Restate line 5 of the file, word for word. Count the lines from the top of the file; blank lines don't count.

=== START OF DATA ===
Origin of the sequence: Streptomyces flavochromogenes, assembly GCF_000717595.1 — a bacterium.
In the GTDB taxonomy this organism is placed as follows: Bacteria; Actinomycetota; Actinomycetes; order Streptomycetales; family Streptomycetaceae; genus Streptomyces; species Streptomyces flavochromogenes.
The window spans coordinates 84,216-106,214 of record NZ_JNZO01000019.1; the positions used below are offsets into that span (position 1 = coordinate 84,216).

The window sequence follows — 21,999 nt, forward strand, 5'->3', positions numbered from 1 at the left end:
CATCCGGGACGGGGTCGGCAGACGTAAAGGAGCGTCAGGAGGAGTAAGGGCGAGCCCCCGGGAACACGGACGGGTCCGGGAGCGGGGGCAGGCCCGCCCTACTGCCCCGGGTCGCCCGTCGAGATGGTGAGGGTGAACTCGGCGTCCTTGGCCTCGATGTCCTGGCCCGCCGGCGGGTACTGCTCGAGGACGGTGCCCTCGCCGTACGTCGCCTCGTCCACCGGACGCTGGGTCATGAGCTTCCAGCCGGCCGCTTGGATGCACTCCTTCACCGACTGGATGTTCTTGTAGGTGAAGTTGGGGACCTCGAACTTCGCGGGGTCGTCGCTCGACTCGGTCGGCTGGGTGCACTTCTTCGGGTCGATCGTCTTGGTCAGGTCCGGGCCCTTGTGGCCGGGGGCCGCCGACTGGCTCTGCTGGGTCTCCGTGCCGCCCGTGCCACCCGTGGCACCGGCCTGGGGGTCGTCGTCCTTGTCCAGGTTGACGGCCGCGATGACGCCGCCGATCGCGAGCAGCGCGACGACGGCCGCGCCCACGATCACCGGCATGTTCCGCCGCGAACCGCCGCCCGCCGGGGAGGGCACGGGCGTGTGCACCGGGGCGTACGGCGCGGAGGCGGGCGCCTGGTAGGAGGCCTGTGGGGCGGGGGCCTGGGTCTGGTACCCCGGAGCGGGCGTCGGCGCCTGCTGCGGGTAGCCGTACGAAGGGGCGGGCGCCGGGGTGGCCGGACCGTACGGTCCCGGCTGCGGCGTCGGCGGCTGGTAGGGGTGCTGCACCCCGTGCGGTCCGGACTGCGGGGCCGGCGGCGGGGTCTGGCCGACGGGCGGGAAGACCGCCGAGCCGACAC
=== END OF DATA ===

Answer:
CATCCGGGACGGGGTCGGCAGACGTAAAGGAGCGTCAGGAGGAGTAAGGGCGAGCCCCCGGGAACACGGACGGGTCCGGGAGCGGGGGCAGGCCCGCCCTACTGCCCCGGGTCGCCCGTCGAGATGGTGAGGGTGAACTCGGCGTCCTTGGCCTCGATGTCCTGGCCCGCCGGCGGGTACTGCTCGAGGACGGTGCCCTCGCCGTACGTCGCCTCGTCCACCGGACGCTGGGTCATGAGCTTCCAGCCGGCCGCTTGGATGCACTCCTTCACCGACTGGATGTTCTTGTAGGTGAAGTTGGGGACCTCGAACTTCGCGGGGTCGTCGCTCGACTCGGTCGGCTGGGTGCACTTCTTCGGGTCGATCGTCTTGGTCAGGTCCGGGCCCTTGTGGCCGGGGGCCGCCGACTGGCTCTGCTGGGTCTCCGTGCCGCCCGTGCCACCCGTGGCACCGGCCTGGGGGTCGTCGTCCTTGTCCAGGTTGACGGCCGCGATGACGCCGCCGATCGCGAGCAGCGCGACGACGGCCGCGCCCACGATCACCGGCATGTTCCGCCGCGAACCGCCGCCCGCCGGGGAGGGCACGGGCGTGTGCACCGGGGCGTACGGCGCGGAGGCGGGCGCCTGGTAGGAGGCCTGTGGGGCGGGGGCCTGGGTCTGGTACCCCGGAGCGGGCGTCGGCGCCTGCTGCGGGTAGCCGTACGAAGGGGCGGGCGCCGGGGTGGCCGGACCGTACGGTCCCGGCTGCGGCGTCGGCGGCTGGTAGGGGTGCTGCACCCCGTGCGGTCCGGACTGCGGGGCCGGCGGCGGGGTCTGGCCGACGGGCGGGAAGACCGCCGAGCCGACAC